Ethics in E-Marketing

Topics: Privacy, E-mail spam, E-mail Pages: 7 (2583 words) Published: November 4, 2012
Ethics in E-Marketing:
Spamming and Privacy Issues
Kelli Fogerty
National University

This paper focuses the key ethical issues of Internet marketing. The two areas that will be emphasized are spamming and privacy issues. This study will first explore the nature of spamming by examining five elements of it: harvesting email addresses, untraceable sources, advertising harmful or illegal products, opt-out options, and malicious files. The next part of this paper explores common e-marketing techniques that raise concern over consumer privacy on the Internet. The techniques discussed are cookies, data mining, trading consumer information, and keeping consumers uninformed. The research will conclude with a review of various efforts to protect consumers on the Internet, including government legislation, Internet industry organizations, and ways that consumers can protect themselves. Analysis indicates that there is a lack of ethics in e-marketing practices. The results of this study show that while attempts to protect Internet users have been effective, consumers must also actively defend their own privacy.

Ethics in E-Marketing: Spamming and Privacy Issues
Today’s Internet-driven economy has taken traditional marketing to a whole new platform. More and more people are beginning to use the Internet as their means of shopping, paying bills, and communicating with others. This rise in usage has motivated online companies to devise new ways of marketing their products and services. However, e-marketing practices have generated much concern due to their unethical nature. User privacy and the protection of personal information have become major issues for consumers. Spamming is perhaps the most unscrupulous of these practices. Web-based companies have found ways to obtain email addresses without permission from recipients. Often times the source of the message is untraceable, and the sender does not provide an opt-out option. These senders tend to send out bulk mail with links to harmful or illegal products. In some cases, the links contain malicious files that can infect a computer when opened. Other e-marketing practices that raise concern over privacy include cookies, data mining, and trading consumer data. Such things have allowed companies to track users’ browsing habits and easily obtain their personal information. Moreover, most people feel they are uninformed about online companies’ privacy policies, which has resulted in a major decline in consumer trust on the Internet. This study will also discuss various government legislation and Internet industry organizations that effectively protect consumers on the Internet, as well as emphasize the importance of consumers protecting themselves.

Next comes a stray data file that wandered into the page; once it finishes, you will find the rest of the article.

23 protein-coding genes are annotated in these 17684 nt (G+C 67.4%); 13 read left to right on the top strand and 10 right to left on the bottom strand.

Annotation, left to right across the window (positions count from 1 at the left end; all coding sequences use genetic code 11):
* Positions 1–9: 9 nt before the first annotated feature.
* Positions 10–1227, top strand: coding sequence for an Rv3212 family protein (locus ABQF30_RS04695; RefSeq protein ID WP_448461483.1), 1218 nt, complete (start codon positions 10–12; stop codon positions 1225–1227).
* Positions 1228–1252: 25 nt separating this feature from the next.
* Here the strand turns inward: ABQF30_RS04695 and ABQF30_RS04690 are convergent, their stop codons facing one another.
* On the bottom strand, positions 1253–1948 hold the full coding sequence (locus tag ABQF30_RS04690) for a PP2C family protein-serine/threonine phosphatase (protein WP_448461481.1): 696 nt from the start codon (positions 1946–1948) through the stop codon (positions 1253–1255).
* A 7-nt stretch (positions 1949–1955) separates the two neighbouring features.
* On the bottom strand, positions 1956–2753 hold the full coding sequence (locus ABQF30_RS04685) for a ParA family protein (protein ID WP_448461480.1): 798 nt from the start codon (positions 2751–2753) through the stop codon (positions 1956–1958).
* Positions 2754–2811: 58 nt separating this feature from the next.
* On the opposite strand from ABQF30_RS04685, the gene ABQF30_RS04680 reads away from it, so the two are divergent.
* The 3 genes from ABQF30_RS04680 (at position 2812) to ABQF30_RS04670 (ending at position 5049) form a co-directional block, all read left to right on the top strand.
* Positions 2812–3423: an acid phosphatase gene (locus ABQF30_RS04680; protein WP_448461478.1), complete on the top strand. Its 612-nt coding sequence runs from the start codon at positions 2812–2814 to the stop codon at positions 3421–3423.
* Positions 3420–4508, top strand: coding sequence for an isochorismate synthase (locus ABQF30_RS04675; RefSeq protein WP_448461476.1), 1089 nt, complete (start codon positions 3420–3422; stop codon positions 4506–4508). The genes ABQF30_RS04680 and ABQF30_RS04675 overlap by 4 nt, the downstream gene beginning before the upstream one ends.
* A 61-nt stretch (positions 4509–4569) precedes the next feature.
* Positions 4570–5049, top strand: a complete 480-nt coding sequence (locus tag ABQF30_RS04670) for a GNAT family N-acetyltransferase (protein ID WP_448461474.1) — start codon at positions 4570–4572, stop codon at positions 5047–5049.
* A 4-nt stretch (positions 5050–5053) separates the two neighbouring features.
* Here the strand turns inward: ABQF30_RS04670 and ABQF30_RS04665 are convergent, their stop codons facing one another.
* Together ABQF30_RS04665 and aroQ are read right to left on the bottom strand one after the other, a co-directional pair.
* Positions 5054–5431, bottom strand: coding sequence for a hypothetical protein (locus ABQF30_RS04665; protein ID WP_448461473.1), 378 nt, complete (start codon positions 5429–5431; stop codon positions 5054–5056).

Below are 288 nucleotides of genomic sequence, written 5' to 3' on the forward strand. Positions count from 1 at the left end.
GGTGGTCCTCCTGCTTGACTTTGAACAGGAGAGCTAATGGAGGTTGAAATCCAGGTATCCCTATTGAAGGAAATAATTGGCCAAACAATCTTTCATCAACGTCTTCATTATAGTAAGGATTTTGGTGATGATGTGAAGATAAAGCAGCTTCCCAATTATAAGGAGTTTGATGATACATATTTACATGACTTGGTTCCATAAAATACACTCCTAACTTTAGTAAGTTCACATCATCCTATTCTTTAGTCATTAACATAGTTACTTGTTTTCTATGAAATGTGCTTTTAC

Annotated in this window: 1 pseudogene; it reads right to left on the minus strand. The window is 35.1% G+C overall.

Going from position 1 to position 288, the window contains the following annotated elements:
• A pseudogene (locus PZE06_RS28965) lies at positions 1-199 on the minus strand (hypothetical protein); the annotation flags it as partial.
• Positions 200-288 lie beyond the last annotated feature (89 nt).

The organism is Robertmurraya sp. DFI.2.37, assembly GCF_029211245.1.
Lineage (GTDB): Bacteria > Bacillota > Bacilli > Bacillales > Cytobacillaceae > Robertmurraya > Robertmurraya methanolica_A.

Spamming has become the most unethical practice in e-marketing for many reasons. The first is that email addresses are obtained without the knowledge or consent of recipients. This is typically referred to as “harvesting.” A study by Palmer (2005) describes this as a process where Web-based companies purchase, guess, or steal email addresses in order to send out a large number of unsolicited messages simultaneously. What results is a junk-mailbox full of emails containing unwanted advertisements. The second reason is that more often than not, the sources of these messages are untraceable, and recipients are not provided with an option to opt-out (Palmer, 2005). Thus, people are receiving the same advertisement repeatedly from the same sender, even though the sender’s address is different each time. Today, advances in software technology allow spammers to change the “from” address to anything they want, even to the recipient’s address. This ensures that the message is not rejected by the recipient. Additionally, it increases the chance that the email will be opened instead of automatically deleted. People will be curious when they receive an email...

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Palmer, D. E. (2005). Pop-ups, cookies, and spam: Toward a deeper analysis of the ethical significance of internet marketing practices. Journal of Business Ethics, 58(1), 271-280.
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